Google’s Alexander Calder birthday

Google published a doodle today that commemorates artist Alexander Calder with an interactive sculpture that sways when a person tilts an accelerometer – equipped laptop.
Calder is famous for sculptures he called mobiles – hanging weights and struts that are carefully counterbalanced so they slowly drift into new configurations. The Google doodle, published on Calder’s 113th birthday, tilts when a laptop tilts and slowly spins if a person clicks and drags on the sculpture.
The swaying feature requires not just an accelerometer-equipped laptop but also a browser that can expose that information to a Web application. In my tests on a Mac this morning, that meant Chrome but not Safari or Firefox.
Google’s doodles began as whimsical drawings that provided a bit of variation on the company’s primary – color logo. They’ve steadily increased in prominence and sophistication, though, with an annual contest for students to draw their own and ever more dynamic doodles.
Examples include a playable Pac-Man game, a musical tribute to guitarist Les Paul, and leaping dancers.
The company now has a dedicated team of Google doodle artists. They get to recognize famous moments and people – and to help Google with its mission of evangelizing the world of Web programming and the abilities of its own browser.
Marissa Mayer, a Google executive with a penchant for art, touted the doodle on Twitter and on Google+.
“The amazing Alexander Calder logo is up! It’s a simulation of an actual working mobile – also, note the shadow below the search box and buttons” – Mayer said. “Click and drag to put the mobile in motion. Also, if you pick up your laptop and rock it from side to side, the mobile swings and moves (cool use of the accelerometer in most laptops).”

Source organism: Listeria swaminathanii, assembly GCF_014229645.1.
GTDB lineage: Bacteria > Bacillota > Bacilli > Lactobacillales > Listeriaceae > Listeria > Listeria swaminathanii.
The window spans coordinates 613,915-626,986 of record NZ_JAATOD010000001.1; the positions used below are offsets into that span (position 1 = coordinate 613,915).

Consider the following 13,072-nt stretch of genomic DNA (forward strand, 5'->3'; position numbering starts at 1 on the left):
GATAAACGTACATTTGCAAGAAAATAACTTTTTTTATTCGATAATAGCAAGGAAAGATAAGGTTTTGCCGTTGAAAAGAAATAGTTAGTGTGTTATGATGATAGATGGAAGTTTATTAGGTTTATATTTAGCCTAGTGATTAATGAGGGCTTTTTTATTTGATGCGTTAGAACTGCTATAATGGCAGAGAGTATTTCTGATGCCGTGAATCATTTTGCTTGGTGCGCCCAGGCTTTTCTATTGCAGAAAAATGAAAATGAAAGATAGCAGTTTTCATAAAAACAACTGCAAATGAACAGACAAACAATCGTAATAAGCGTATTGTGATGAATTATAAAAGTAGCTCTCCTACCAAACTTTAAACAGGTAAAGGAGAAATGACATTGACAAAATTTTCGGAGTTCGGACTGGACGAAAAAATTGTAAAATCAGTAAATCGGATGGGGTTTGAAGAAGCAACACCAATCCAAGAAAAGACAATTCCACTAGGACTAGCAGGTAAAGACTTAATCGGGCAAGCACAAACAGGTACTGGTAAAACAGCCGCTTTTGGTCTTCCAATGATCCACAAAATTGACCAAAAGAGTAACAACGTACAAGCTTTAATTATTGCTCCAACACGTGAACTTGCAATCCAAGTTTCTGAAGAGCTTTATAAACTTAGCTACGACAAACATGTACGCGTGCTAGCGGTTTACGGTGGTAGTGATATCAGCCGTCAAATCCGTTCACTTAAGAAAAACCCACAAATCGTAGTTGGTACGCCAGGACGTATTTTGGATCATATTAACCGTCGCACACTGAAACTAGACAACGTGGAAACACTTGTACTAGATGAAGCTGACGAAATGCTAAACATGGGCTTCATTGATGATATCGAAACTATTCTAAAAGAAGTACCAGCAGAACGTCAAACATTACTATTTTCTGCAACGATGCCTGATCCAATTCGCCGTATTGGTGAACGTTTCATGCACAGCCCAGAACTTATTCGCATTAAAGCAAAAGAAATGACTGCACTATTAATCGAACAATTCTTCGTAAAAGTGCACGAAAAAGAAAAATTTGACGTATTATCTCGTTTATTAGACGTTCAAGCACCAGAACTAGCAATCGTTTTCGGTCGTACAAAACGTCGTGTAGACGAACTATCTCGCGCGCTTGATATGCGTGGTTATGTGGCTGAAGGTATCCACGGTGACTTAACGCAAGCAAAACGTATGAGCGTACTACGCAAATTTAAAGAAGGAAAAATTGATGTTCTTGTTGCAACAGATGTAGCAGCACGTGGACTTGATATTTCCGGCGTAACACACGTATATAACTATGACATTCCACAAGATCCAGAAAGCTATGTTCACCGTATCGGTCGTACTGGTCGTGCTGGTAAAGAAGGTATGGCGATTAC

Google's Alexander Calder birthday
HTML 5 doodle.

Jered Wierzbicki (software engineer at Google) said the inspiration for the mobile sculpture doodle came from a visit to the Museum of Contemporary Art in Chicago, where Calder’s objects ‘all beautifully balanced and proportioned, moving gently in the air currents like a whimsical metal forest.’
Wierzbicki said such abstract art can translate well into the software world and there was no better opportunity to present creativity than through the first use by Google of HTML5 canvas to create a doodle for its search homepage.
“This is Google’s first doodle made entirely using HTML5 canvas, so you need to use a modern browser to interact with it. It runs a physics simulation on the mobile’s geometry, and then does real-time 3D rendering with vector graphics. Only recently have browsers advanced to the point where this is possible.
“I like to think Calder would have appreciated today’s doodle, since we’re setting up shapes and abstractions and letting them act on their own. Hint – try it out on a laptop with an accelerometer!”

A piece of kinetic art took the place of the usual Google logo to celebrate the 113th birthday of American artist and sculptor Alexander Calder.
Friday’s Google doodle shows a mobile, a type of kinetic sculpture that was invented by Alexander Calder. Mobiles take advantage of the principle of equilibrium and have objects hanging from rods. Kinetic art uses motion for an artistic effect.
Mobiles are usually brightly coloured free – moving creations in abstract shapes made from sheet metal. The mobile Google doodle sways on its own and can also be controlled by mouse gestures.
Calder was born on July 22, 1898 in Lawnton, US to a family of artists. While his father and grandfather were both sculptors, his mother was a painter.
He graduated with a degree in mechanical engineering from the Stevens Institute of Technology in Hoboken (New Jersey) in 1919. He then took art lessons. After a brief career in commercial art, Calder moved to Paris and put up an exhibition of a miniature circus with toy – like animals made of wood and wire. In Paris he formed associations with renowned artists and their influence helped him shape his art.
Calder was also a jewellery designer, an interest that developed when he was fashioning a wedding ring for his marriage with Louisa Cushing James. Besides his sculptures, Calder also illustrated a number of books. Besides mobiles, he also earned a name with stabiles, a type of stationary abstract sculptures.
With the years Calder also scaled up the size of his mobile and stabile installations. Calder died at the age of 78 on November 11, 1976. Two months after his death, Calder was honoured with United States’ highest civilian honour, the Presidential Medal of Freedom.
Interactive and animated Google doodles have now become a regular feature on the Google home page. The last such doodle was during the total lunar eclipse of June 15 – 16 when Google put up its first live doodle that refreshed itself every two minutes to reflect the stage of the moon.

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